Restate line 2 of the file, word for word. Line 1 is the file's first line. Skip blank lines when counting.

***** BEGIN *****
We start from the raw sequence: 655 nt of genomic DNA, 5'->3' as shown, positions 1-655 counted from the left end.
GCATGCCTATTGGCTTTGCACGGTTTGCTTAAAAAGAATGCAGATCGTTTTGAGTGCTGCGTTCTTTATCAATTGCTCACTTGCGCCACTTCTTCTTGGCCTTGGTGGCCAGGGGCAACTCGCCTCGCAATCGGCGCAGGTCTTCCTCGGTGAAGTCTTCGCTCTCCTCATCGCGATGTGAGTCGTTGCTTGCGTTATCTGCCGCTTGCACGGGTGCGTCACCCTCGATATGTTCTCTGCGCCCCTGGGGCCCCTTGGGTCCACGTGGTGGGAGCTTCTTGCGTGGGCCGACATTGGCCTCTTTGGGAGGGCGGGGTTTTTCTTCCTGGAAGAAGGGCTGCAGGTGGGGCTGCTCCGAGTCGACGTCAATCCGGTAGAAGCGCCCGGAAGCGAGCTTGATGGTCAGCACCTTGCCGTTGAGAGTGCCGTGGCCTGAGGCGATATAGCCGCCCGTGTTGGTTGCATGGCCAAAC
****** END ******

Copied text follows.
GCATGCCTATTGGCTTTGCACGGTTTGCTTAAAAAGAATGCAGATCGTTTTGAGTGCTGCGTTCTTTATCAATTGCTCACTTGCGCCACTTCTTCTTGGCCTTGGTGGCCAGGGGCAACTCGCCTCGCAATCGGCGCAGGTCTTCCTCGGTGAAGTCTTCGCTCTCCTCATCGCGATGTGAGTCGTTGCTTGCGTTATCTGCCGCTTGCACGGGTGCGTCACCCTCGATATGTTCTCTGCGCCCCTGGGGCCCCTTGGGTCCACGTGGTGGGAGCTTCTTGCGTGGGCCGACATTGGCCTCTTTGGGAGGGCGGGGTTTTTCTTCCTGGAAGAAGGGCTGCAGGTGGGGCTGCTCCGAGTCGACGTCAATCCGGTAGAAGCGCCCGGAAGCGAGCTTGATGGTCAGCACCTTGCCGTTGAGAGTGCCGTGGCCTGAGGCGATATAGCCGCCCGTGTTGGTTGCATGGCCAAAC